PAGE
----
Do you have Freedom of Information in the U.S.? Request information on all incidents and claims relating to damaged guitars. If they have damaged guitars and refuted the claim as with yours but then continued taking money for shipping guitars then it adds weight that they care more about the money than fairness. Can they prove this hasn't happened before? What are they going to do to prevent it happening again?

    They are alleging you committed insurance fraud. Ask for the crime reference number from the police. They didn't report it? Then there's clearly no evidence to support their claim. If you appear at court and they repeat the allegation then it becomes defamatory.

    Try not to take all this personally. Ask the questions in writing in an unemotional manner. Get the information together that you need and then put it together as a written argument as to what will happen if they don't pay out.

    Try to avoid involving a solicitor but...do any of your household/work/union memberships etc. provide included legal cover? If not, local university law schools often do pro bono work.

    It won't be quick or easy but it will definitely be worth it. I had the same occur in the UK and eventually got my money back. Then I reported them to Trading Standards.

    Keep us posted!

  17. #16

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    Quote Originally Posted by vintagelove
    I only use USPS nowadays. Fed Ex and UPS are literally told to throw items in order to be able to do the work they need to do in time. At least USPS people have an ounce of respect for your items.
    [Not to hijack the thread … but I never think of USPS for large packages! I recently received a new amp, however, and the builder used USPS. When I asked "Why?" she said it was the only one she trusted anymore ..]

  18. #17

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    How could the head snap off a guitar while shipped in its case, with no damage to the box?

  19. #18

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    Quote Originally Posted by djelley
    How could the head snap off a guitar while shipped in its case, with no damage to the box?
    Several years ago a Les Paul that I ordered from Musician's Friend had a severed headstock. It, of course, came in its case, which was inside a large, thick cardboard box. Oh, and the box showed no sign of damage in my case as well.

    It happens...

    (By the way, I immediately reported it to Musician's Friend and they exchanged it, no questions asked.)
    Last edited by AlsoRan; 05-06-2015 at 09:22 AM. Reason: add line about box damage

  20. #19

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    That really sucks big time. Just to add to what others have said, a little pre-shipping caution.

    My own shipping ritual is to loosen the strings enough to remove the bridge. Wrap bridge and place securely in case compartment. Loosen/tighten strings so they are slack, but tight enough for the ball ends to stay in the tailpiece slot. Place a long cloth between the strings and fretboard to hold in place, and long enough to extend under the tailpiece. I usually use a couple of clean cotton tube socks or t-shirts. So now the guitar is no longer under high tension, and the top is insulated from the strings and tail.
    Last edited by Woody Sound; 05-06-2015 at 08:57 AM.

  21. #20

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  22. #21

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    I do feel for you Vinny. PM sent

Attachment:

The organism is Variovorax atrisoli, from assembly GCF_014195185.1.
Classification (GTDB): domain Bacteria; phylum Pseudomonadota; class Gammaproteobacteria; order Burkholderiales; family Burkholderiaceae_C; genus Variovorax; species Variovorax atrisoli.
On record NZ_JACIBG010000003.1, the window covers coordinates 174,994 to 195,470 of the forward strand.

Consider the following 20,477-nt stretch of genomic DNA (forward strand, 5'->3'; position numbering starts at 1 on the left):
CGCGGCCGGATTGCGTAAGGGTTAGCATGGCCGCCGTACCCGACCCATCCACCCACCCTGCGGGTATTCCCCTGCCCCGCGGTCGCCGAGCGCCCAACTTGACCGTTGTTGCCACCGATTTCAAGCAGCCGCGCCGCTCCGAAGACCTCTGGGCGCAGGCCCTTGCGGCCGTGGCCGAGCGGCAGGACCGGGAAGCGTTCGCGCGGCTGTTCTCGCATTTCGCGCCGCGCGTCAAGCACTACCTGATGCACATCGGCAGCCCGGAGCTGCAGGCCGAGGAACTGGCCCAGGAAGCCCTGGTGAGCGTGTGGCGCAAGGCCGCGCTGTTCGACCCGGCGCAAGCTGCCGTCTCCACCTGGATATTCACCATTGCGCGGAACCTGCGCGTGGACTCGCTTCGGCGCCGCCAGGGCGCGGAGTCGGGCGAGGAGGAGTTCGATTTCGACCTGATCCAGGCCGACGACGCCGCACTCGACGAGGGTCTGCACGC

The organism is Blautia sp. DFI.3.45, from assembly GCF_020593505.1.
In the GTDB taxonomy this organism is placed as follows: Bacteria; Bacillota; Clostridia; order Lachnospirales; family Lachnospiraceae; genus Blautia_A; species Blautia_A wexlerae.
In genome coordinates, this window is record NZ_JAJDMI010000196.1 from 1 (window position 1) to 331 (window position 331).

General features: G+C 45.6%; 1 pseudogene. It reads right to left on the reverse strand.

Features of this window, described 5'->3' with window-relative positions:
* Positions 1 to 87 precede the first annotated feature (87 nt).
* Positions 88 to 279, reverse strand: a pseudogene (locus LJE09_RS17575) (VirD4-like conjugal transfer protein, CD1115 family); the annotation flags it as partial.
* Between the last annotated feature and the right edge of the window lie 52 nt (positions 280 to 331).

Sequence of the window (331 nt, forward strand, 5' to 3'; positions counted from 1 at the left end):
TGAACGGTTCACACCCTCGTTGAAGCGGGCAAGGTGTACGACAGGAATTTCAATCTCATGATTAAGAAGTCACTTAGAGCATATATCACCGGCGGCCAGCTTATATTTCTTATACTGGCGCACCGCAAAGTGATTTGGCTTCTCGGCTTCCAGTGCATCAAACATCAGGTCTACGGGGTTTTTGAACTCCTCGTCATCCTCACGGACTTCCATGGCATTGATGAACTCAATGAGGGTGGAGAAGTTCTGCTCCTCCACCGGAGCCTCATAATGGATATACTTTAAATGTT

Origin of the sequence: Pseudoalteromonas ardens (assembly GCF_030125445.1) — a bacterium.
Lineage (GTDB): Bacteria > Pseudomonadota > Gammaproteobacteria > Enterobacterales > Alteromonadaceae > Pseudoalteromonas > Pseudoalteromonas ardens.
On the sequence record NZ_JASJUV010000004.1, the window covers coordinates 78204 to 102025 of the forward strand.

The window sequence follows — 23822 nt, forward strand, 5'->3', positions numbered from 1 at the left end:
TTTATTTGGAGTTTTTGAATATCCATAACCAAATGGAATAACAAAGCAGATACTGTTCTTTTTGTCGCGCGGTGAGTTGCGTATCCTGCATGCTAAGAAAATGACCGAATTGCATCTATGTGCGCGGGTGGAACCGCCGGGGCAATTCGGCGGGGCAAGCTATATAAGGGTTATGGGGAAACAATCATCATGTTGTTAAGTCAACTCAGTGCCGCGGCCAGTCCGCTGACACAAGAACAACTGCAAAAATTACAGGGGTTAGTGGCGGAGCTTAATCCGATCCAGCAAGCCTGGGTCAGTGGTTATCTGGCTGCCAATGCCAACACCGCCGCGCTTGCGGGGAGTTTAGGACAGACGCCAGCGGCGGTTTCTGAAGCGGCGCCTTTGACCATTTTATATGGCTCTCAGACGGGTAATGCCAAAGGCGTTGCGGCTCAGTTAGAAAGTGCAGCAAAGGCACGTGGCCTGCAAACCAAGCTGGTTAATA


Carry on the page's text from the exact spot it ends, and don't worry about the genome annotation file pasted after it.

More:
23. #22

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    This is a terrible turn of events.
    I wish you the best in getting this resolved.

    I wonder about the claim that since the box wasn't visibly damaged the merchandise was not damaged by them (-their handlers). It seems that a box could fall--or be slammed down--and the jolt could damage a guitar without damaging the box.

  24. #23

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    Ive had this problem but with FedEx. They denied the claim at first but after many attempts ,the finally did pay up. My after the fact advise is. Take the guitar to the UPS or FX store, have them pack it, THEY are responsible at that point for damage without question! Ask me how I know! If Im shipping a higher $ archtop, I have them pack the guitar, I still brace the peghead against whiplash and always remove pickguards etc. but the actual packing is left to them. It may cost about $50 more to have them do it but in my opinion , its worth the extra $. Good luck getting this resolved. Bob

  25. #24

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    Quote Originally Posted by MarkRhodes
    This is a terrible turn of events.
    I wish you the best in getting this resolved.

    I wonder about the claim that since the box wasn't visibly damaged the merchandise was not damaged by them (-their handlers). It seems that a box could fall--or be slammed down--and the jolt could damage a guitar without damaging the box.
    I think that would be dependent upon the integrity and the design of the guitar case and the packing of the guitar within the case . . . as well as the packing of the guitar case within the shipping carton. I just sent Vinny a PM with details of how I usually pack a guitar for shipping. But, the one thing I forgot to mention was that I also put floor pads, buffing pads that usually go on the botton of a floor machine. They come in all diameters. I usually use four 18" diameter pads and slide them in between the case and the shipping carton . . two on each side . . stacked virtically not horizontally. They act as a cushioning and absorb the brunt of exactly what you described. I also put a layer of bubble wrap on the very bottom of the carton, so that the bottom of the case rests on top of it. I do the same at the very top of the shipping carton. It sometimes makes a standard size guitar shipping carton a bit difficult to close and tape. But, it's well worth the effort.

    When I'm done packing a guitar for shipping, it's damned near impossible for the guitar to sustain any damage at all, without noticeable and significant damage to the shipping carton.

  26. #25
    When I paid UPS for shipping and insurance I asked them 3 times that if you break this guitar you will pay me for the full insured cost and they said yes. Now they are saying they only honor insurance claims if they do the physical packing themselves. I WILL take them to small claims. You are right their must be some kind of time stamp on the pics we sent back and forth.